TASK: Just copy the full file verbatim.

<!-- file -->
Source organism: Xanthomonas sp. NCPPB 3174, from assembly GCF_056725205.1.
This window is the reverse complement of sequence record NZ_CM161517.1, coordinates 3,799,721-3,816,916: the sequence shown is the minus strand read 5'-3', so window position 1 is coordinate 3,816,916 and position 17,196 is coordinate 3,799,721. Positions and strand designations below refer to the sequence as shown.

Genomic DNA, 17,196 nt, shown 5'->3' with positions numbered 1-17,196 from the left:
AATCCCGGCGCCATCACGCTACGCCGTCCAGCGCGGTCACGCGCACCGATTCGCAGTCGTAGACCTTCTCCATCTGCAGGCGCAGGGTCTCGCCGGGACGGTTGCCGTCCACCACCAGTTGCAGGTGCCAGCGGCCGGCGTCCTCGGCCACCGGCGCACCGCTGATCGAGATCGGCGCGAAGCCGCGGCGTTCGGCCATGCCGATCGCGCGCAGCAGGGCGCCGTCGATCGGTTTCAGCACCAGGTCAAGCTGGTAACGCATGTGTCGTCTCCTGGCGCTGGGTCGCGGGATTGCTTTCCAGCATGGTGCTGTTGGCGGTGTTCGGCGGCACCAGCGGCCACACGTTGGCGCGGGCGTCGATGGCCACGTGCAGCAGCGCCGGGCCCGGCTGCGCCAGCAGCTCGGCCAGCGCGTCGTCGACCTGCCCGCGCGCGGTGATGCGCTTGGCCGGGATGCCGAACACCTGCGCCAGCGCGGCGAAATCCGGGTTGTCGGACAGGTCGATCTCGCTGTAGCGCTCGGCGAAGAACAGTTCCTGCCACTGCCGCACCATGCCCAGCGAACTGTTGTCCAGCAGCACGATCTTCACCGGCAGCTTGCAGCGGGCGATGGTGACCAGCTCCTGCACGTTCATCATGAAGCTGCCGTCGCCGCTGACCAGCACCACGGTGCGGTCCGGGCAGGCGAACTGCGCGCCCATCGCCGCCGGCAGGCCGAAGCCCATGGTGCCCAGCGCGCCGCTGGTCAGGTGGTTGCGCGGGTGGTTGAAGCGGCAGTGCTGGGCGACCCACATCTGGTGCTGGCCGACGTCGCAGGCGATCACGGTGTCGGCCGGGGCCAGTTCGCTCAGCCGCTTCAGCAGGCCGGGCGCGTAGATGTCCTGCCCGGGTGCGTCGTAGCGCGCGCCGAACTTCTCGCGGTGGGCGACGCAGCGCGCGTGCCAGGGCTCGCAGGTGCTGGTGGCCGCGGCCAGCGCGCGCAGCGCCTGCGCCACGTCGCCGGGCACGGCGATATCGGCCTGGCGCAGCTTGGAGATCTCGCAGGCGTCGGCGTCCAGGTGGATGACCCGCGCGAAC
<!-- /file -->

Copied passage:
Source organism: Xanthomonas sp. NCPPB 3174, from assembly GCF_056725205.1.
This window is the reverse complement of sequence record NZ_CM161517.1, coordinates 3,799,721-3,816,916: the sequence shown is the minus strand read 5'-3', so window position 1 is coordinate 3,816,916 and position 17,196 is coordinate 3,799,721. Positions and strand designations below refer to the sequence as shown.

Genomic DNA, 17,196 nt, shown 5'->3' with positions numbered 1-17,196 from the left:
AATCCCGGCGCCATCACGCTACGCCGTCCAGCGCGGTCACGCGCACCGATTCGCAGTCGTAGACCTTCTCCATCTGCAGGCGCAGGGTCTCGCCGGGACGGTTGCCGTCCACCACCAGTTGCAGGTGCCAGCGGCCGGCGTCCTCGGCCACCGGCGCACCGCTGATCGAGATCGGCGCGAAGCCGCGGCGTTCGGCCATGCCGATCGCGCGCAGCAGGGCGCCGTCGATCGGTTTCAGCACCAGGTCAAGCTGGTAACGCATGTGTCGTCTCCTGGCGCTGGGTCGCGGGATTGCTTTCCAGCATGGTGCTGTTGGCGGTGTTCGGCGGCACCAGCGGCCACACGTTGGCGCGGGCGTCGATGGCCACGTGCAGCAGCGCCGGGCCCGGCTGCGCCAGCAGCTCGGCCAGCGCGTCGTCGACCTGCCCGCGCGCGGTGATGCGCTTGGCCGGGATGCCGAACACCTGCGCCAGCGCGGCGAAATCCGGGTTGTCGGACAGGTCGATCTCGCTGTAGCGCTCGGCGAAGAACAGTTCCTGCCACTGCCGCACCATGCCCAGCGAACTGTTGTCCAGCAGCACGATCTTCACCGGCAGCTTGCAGCGGGCGATGGTGACCAGCTCCTGCACGTTCATCATGAAGCTGCCGTCGCCGCTGACCAGCACCACGGTGCGGTCCGGGCAGGCGAACTGCGCGCCCATCGCCGCCGGCAGGCCGAAGCCCATGGTGCCCAGCGCGCCGCTGGTCAGGTGGTTGCGCGGGTGGTTGAAGCGGCAGTGCTGGGCGACCCACATCTGGTGCTGGCCGACGTCGCAGGCGATCACGGTGTCGGCCGGGGCCAGTTCGCTCAGCCGCTTCAGCAGGCCGGGCGCGTAGATGTCCTGCCCGGGTGCGTCGTAGCGCGCGCCGAACTTCTCGCGGTGGGCGACGCAGCGCGCGTGCCAGGGCTCGCAGGTGCTGGTGGCCGCGGCCAGCGCGCGCAGCGCCTGCGCCACGTCGCCGGGCACGGCGATATCGGCCTGGCGCAGCTTGGAGATCTCGCAGGCGTCGGCGTCCAGGTGGATGACCCGCGCGAAC